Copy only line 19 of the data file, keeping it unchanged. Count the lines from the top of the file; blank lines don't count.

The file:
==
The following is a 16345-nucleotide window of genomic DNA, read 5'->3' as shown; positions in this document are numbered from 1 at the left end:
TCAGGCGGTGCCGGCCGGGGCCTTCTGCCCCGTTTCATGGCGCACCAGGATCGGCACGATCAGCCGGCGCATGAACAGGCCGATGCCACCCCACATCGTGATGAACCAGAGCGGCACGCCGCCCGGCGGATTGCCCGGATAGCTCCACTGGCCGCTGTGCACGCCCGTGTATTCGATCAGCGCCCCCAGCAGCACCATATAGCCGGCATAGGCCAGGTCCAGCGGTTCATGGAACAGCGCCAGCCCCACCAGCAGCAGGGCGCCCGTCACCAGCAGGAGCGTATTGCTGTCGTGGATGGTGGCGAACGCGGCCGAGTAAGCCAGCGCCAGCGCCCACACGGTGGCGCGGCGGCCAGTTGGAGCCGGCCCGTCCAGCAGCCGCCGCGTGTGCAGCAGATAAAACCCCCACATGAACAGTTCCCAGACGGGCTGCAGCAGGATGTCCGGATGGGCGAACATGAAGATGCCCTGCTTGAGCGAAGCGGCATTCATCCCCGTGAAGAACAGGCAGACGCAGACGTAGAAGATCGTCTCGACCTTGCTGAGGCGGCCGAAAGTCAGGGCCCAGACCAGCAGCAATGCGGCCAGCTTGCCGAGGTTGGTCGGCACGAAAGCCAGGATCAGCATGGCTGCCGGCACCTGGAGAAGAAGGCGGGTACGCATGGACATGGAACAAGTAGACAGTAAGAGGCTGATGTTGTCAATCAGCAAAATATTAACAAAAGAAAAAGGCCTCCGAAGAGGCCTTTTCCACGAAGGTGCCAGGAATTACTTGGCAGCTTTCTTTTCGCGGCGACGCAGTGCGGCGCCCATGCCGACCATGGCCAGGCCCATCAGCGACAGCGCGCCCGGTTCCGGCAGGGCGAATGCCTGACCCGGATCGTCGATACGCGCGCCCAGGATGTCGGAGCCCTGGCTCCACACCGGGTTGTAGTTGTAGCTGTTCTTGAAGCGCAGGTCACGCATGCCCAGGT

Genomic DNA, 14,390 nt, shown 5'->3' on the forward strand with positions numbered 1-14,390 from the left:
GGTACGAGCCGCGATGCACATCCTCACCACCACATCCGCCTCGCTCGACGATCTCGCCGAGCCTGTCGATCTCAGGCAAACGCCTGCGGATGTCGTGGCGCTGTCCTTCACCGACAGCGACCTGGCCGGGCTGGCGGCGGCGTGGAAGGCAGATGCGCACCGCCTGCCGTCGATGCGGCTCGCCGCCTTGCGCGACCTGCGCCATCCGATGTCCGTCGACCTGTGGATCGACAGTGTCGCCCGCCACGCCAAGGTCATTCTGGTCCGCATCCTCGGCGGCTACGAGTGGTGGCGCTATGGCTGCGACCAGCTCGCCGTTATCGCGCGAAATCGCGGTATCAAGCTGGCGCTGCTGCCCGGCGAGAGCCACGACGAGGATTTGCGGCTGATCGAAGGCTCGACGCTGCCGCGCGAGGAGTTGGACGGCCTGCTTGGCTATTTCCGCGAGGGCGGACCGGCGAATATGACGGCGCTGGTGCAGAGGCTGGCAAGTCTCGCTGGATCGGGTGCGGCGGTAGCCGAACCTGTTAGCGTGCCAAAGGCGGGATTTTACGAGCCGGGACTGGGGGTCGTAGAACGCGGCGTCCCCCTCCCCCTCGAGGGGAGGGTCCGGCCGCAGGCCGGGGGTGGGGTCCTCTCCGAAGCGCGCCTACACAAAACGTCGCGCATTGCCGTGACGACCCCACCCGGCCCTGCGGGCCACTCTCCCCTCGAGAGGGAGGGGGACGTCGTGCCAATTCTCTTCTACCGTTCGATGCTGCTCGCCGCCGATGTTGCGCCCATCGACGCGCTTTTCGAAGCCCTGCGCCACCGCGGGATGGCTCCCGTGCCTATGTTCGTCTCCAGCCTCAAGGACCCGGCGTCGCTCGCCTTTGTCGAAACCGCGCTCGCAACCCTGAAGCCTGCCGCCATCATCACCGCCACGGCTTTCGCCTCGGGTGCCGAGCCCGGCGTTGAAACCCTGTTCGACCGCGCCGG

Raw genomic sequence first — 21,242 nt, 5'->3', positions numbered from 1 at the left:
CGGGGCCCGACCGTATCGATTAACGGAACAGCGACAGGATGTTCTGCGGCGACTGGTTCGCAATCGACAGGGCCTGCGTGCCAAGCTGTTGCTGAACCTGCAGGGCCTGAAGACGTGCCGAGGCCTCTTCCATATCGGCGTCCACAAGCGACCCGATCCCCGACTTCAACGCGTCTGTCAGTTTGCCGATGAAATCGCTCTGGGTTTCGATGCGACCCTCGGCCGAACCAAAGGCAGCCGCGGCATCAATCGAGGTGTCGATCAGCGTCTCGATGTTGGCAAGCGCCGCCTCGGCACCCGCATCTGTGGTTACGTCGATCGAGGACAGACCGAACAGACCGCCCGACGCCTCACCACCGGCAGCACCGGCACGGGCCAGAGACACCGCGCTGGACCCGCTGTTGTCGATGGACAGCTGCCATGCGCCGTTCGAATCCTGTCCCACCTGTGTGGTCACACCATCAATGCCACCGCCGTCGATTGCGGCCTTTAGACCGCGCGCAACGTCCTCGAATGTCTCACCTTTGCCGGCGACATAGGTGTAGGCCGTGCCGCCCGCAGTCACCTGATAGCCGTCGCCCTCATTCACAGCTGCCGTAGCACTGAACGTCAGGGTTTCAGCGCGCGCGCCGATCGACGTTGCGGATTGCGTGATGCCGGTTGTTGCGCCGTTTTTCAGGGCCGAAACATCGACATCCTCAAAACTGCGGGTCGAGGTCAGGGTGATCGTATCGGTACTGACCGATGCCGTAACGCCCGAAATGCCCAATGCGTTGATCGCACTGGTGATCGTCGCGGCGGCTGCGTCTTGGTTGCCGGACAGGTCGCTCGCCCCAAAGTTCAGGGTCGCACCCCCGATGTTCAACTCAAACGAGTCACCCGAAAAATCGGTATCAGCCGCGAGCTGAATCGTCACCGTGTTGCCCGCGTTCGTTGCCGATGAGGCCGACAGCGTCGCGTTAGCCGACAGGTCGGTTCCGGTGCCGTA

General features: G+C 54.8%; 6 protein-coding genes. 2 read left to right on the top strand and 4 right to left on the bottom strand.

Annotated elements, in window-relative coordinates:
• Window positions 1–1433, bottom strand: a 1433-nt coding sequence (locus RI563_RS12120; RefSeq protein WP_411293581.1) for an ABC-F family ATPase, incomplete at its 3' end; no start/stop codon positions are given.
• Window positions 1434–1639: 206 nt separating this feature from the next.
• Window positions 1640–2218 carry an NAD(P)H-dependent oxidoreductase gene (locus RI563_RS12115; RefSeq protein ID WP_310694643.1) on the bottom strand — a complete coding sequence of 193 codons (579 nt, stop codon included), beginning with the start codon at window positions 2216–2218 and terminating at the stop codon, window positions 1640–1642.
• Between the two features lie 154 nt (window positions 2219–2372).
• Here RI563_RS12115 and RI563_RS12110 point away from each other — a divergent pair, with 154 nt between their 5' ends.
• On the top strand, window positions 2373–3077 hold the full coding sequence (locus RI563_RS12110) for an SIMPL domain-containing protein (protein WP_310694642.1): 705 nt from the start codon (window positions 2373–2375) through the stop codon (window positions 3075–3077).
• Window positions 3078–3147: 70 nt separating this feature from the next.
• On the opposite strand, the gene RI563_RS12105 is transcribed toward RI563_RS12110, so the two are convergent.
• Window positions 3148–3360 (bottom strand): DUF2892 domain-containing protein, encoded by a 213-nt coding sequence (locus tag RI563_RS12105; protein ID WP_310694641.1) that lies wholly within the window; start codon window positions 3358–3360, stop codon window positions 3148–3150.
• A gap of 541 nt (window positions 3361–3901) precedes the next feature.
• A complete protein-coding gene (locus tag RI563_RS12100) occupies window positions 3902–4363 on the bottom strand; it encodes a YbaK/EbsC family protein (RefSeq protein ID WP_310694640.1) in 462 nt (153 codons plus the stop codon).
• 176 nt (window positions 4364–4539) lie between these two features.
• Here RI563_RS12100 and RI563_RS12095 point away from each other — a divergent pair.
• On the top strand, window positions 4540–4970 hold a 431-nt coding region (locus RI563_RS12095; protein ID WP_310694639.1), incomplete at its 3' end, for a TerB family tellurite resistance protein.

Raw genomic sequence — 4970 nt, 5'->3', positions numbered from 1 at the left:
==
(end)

• A complete protein-coding gene (locus tag RI563_RS12100) occupies window positions 3902–4363 on the bottom strand; it encodes a YbaK/EbsC family protein (RefSeq protein ID WP_310694640.1) in 462 nt (153 codons plus the stop codon).